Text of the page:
DEBORAH HAYES

MARIA BARTHÉLEMON

1749–1799

   Contents

   I.    Biography

   II.   Surviving Works, New Editions, Recordings

   III.  Sources


 I. Biography


Maria Barthélemon, born Mary (Polly) Young, was an English singer and composer. She is one of a number of women who published sonatas and other keyboard music in the later eighteenth century in London, a city whose thriving musical culture included concerts by professionals and amateurs, music publishing, and piano manufacture. Music publishers had amateur pianists and other musicians in mind, particularly ladies and gentlemen of the aristocracy and young women and men of prosperous middle-class families. Many women helped provide the wealth of attractive and readily performable music for which the “Classic” or “common-practice” era is so well known. While these composers, as professional artists and performers, served the nobility and the middle class, they themselves were really part of neither, but lived and worked in the world of musicians, opera singers, actors, and dancers. 


Maria Barthélemon began her public life as a singer-actor in opera and other music theatre. She was born in 1749 (possibly 1748), in London, the youngest of the six female children of the Young family who were celebrated singers. Sophie Fuller, in her book The Pandora Guide to Women Composers, provides a rare extended discussion of this composer. The daughter of Charles Young, an organist and treasury clerk, Mary was brought up by her aunt Cecilia Young, who had married the composer Thomas Arne (1710–1778) in 1737. In 1755 Mary (Polly) and her sister Elizabeth and several other singers went with the Arnes to Dublin where “Miss Polly Young, a Child of Six Years of Age” made her stage debut in Arne’s opera Eliza; according to Faulkner’s Dublin Journal she “pleased and astonished the whole Company, having a sweet melodious Voice, accenting her Words with great Propriety, and Singing perfectly in Time and Tune.”She remained with her aunt in Dublin and continued to perform at the theatres and the pleasure gardens. Olive Baldwin and Thelma Wilson in The New Grove Dictionary of Women Composers quote a comment from 1758 that “the race of Youngs are born songsters and musicians.”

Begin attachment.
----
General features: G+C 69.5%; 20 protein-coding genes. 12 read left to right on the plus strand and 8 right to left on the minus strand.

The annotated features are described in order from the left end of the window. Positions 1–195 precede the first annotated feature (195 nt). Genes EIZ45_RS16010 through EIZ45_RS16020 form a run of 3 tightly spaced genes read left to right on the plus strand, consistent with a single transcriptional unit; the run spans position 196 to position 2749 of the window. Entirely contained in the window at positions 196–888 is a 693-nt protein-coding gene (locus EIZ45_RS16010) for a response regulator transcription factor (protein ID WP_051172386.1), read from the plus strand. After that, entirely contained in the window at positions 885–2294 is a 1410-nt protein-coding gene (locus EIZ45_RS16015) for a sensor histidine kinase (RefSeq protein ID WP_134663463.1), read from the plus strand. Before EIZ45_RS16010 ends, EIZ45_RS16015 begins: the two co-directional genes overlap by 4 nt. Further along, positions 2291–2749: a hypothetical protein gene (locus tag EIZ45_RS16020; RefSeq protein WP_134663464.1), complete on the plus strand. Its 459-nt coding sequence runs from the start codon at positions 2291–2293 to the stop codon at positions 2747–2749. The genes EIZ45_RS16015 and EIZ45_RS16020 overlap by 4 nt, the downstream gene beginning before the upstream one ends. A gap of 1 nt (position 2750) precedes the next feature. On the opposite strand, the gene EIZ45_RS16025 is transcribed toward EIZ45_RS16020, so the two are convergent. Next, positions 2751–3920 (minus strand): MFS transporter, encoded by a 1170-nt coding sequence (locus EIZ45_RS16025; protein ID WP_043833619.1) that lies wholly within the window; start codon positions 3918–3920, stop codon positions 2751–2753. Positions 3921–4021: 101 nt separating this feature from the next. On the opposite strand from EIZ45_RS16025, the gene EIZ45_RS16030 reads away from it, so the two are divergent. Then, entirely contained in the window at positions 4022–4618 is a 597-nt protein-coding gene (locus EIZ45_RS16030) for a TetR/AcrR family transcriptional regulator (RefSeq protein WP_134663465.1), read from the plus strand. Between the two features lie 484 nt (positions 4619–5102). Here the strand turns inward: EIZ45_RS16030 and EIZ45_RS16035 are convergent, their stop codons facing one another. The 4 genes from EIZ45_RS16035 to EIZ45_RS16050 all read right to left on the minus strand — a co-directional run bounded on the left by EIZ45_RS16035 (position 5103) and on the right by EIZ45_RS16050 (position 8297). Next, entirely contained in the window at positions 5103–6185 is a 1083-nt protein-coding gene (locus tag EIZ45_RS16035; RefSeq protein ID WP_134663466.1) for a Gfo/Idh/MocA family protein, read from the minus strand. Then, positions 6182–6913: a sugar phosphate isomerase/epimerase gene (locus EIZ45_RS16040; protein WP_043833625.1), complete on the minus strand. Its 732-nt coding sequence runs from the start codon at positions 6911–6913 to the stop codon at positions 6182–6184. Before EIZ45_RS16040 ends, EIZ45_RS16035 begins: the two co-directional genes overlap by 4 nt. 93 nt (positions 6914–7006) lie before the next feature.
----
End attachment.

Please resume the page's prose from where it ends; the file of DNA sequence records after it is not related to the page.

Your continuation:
In 1759 she appeared in London in the Beggar’s Opera at Covent Garden. In 1762 she sang and played the harpsichord at the Drury Lane theatre in a pastoral play with music, The Spring. In the 1764–65 season Polly Young, now fourteen or fifteen years old, sang roles in Italian operas at the King’s Theatre, Haymarket, where the French violinist François-Hippolyte Barthélémon (1741–1808) became leader of the orchestra. Also there for the season was the great Italian castrato Giovanni Manzuoli; she studied singing with him. She appeared in several pasticcio operas that included arias by the Italian-trained German keyboardist and composer Johann Christian Bach, a leader in London’s fashionable musical life and the music-master to the queen, Charlotte Sophia, wife of George III. Young also appeared in English opera at Covent Garden and at the Drury Lane theatre. In April of 1766 at the King’s Theatre she stepped in at the last moment in an opera by Baldassare Galuppi and, according to the Public Advertiser, “tho’ she had but a few Hours to read over the Part, justly gain’d more universal Applause” than the other singer could raise all that season. The next month, at the end of the 1765–6 season, she sang in a new Italian opera, Pelopida, by Barthélémon—it was his début as a composer. In 1766, at the age of about 17, she married him.


In the 1766–67 season Mrs. Barthélemon continued to be a favorite of audiences. In February of 1767 she appeared in Carattaco, Bach’s fourth Italian opera for London, at the King’s Theatre. In fact in the 1760s she was apparently the only English (non-Italian) singer tolerated there.1 She and her husband also performed in the Bach-Abel concerts, including, in 1769, a benefit concert that was said to have stood out among the “regular” series. (It was customary for leading performers to take an annual benefit concert, with considerable profits, which the public saw as a reward for good service.) In these and other concerts, as at the opera house, Maria Barthélemon almost always appeared with her husband. They had one child, Cecilia Maria Barthélemon, born in early 1770 or possibly 1769.